Swiss banks are bracing for a wave of new regulations that will govern the way bankers measure and cover their financial risks.
Critics warn that an international "gentlemen's agreement", known as Basel II, will push up the cost of lending and could increase banks' exposure during financial crises.
Banking regulators say the new rules will bolster the stability of the global financial system and encourage transparency.
Basel II will determine how much capital - or reserves - internationally active banks such as Switzerland’s UBS and Credit Suisse should set aside.
The Basel-based Bank for International Settlements (BIS) hopes to finalise details of Basel II by mid-year, giving banks until early 2007 to comply.
Considered by some experts to be the “greatest challenge facing the financial services industry in a generation”, supporters say Basel II will give customers and investors greater insight into how banks manage risks.
Daniel Sigrist, the head of risk management at the Federal Banking Commission, told swissinfo that Basel II was designed to reflect modern banking.
"International banking is very interlinked," he said. "There is always the potential that a problem in one country can spread immediately through the financial system."
Basel II will replace a 1988 agreement that set a crude minimum.
The current rate is around eight per cent, although Swiss law requires banks to maintain a notably higher buffer.
The new rules are designed to replace the current “one-size-fits all” system, with one that better aligns a bank's reserves to the risks inherent in its chosen business.
A bank taking bigger bets, or trading more risky forms of credit, would therefore need to have greater reserves than one selling mortgages.
The new system will have a three-pillar structure. The first sets minimum capital requirements for credit and market risks, as well as operational risks, which are not considered under Basel I.
The second pillar builds in greater supervision, putting the onus on regulators to watch banks more closely.
And the final pillar, which is also new, will force banks to reveal more information about the risks they are taking.
Finding the black sheep
Sigrist said the third element of Basel II was crucial as it would encourage a system of peer pressure among banks.
"You always have black sheep," Sigrist said. "And if a bank had decided not to invest in risk management in the past, they will have to do it now," he said.
Although Basel II will not be legally binding, it imposes a straightjacket on any bank operating internationally.
"Every country has a right to ignore it, but then their banks will have a huge problem and will suffer from a pariah status among other banks," Sigrist said. "There is no alternative.”
Costly, unfair and risky
Because of the complexity of Basel II, some warn that the new rules will be costly to implement.
Many banks are likely to spend more on "Basel compliancy" than they did on the "Y2K" problem.
Some may also be moving too slowly. Last week, a global survey by the accounting firm, KPMG, found only ten per cent of the world's banks had set up Basel-implementation teams.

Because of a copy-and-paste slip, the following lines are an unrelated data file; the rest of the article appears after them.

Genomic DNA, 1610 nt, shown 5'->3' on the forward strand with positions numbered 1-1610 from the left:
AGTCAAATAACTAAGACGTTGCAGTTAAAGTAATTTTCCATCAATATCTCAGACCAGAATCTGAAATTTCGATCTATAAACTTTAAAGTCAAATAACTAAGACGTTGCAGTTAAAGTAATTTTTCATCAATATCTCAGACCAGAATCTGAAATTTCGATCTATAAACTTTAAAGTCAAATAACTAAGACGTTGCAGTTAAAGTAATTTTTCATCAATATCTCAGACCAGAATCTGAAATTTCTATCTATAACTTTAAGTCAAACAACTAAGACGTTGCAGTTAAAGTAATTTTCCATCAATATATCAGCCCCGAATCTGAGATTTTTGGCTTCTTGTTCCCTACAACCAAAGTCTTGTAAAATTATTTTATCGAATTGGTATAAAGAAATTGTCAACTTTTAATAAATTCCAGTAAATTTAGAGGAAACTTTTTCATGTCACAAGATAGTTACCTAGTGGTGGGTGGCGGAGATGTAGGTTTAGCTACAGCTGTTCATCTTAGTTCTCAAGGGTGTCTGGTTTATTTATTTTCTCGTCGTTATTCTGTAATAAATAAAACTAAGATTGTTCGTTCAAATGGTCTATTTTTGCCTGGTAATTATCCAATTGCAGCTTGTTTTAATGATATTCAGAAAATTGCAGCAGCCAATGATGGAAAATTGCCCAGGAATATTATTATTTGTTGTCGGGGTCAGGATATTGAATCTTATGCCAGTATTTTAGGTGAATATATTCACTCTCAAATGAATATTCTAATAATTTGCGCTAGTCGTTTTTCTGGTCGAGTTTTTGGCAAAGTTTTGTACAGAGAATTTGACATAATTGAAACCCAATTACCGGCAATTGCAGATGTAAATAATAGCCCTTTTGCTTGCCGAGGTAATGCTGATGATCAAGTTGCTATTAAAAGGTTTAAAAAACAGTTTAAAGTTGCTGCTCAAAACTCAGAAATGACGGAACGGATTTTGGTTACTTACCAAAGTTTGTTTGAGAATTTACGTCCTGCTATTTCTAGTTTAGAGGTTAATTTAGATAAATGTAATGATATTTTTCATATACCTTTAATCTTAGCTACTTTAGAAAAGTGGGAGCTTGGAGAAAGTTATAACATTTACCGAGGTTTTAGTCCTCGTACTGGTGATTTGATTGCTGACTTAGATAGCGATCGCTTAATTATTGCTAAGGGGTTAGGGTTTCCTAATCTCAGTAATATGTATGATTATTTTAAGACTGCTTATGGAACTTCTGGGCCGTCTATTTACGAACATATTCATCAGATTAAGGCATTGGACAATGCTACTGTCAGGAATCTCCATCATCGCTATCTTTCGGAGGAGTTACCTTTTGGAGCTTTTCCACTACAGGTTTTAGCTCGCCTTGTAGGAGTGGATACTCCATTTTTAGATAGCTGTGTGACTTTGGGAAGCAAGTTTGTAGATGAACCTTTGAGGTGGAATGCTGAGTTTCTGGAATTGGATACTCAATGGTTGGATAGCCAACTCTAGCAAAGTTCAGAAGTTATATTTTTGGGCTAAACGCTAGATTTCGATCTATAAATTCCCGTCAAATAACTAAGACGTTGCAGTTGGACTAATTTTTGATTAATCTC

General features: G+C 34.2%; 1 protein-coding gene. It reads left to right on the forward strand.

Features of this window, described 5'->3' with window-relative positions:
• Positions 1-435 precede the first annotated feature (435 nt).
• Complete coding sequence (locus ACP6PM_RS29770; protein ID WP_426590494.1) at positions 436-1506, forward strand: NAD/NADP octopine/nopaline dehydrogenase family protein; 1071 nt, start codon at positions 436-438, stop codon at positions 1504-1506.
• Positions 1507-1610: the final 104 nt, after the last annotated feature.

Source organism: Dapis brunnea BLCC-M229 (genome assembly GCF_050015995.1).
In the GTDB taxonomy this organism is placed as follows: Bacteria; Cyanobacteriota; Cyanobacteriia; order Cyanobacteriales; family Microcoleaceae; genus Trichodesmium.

In Germany, there has been a widespread debate about whether the new rules could lead to a credit crunch for small and medium enterprises (SMEs).
In addition, there are concerns that by imposing tougher regulations on banks at times of crisis, some could be pushed into even deeper waters.
Swiss banks ready
Sigrist, however, said most of these problems had been over-emphasised, largely for political reasons.
"One criticism of Basel II is that it leads to enormous costs for small and large banks.
"But from my point of view, just to remain competitive a bank must invest in compliance. It’s not a question of whether Basel II itself induces this, but of whether the bank wants to remain competitive."
He also said the German debate had led to a built-in SME discount, which would ensure credit for small business was less expensive than it is today.
Sigrist added that most Swiss banks, especially the two biggest, Credit Suisse and UBS, are well prepared for Basel II because of the higher levels of regulatory capital already required under Swiss banking law.
"Imagine if one of these internationally active banks should fail. The Swiss economy would suffer severely from such an event.
“This is why we ask our banks for higher capital requirements than other countries do, such as the United States."
swissinfo, Jacob Greber in Zurich
Basel II will establish new rules for how much capital internationally active banks should set aside as a buffer against financial risk.
The new accord will replace a 1988 agreement that set a crude minimum by imposing a system designed to match a bank's reserves to its inherent business risk.
It will also require banks to reveal more detail about the risks they are taking.
Basel II is being coordinated by the Basel-based Bank for International Settlements, also known as the "bankers' bank".
Founded in 1930, the BIS aims to boost the stability of the global banking system.
Details of Basel II are due to be finalised by mid-year, giving banks until 2006 or early 2007 to comply.
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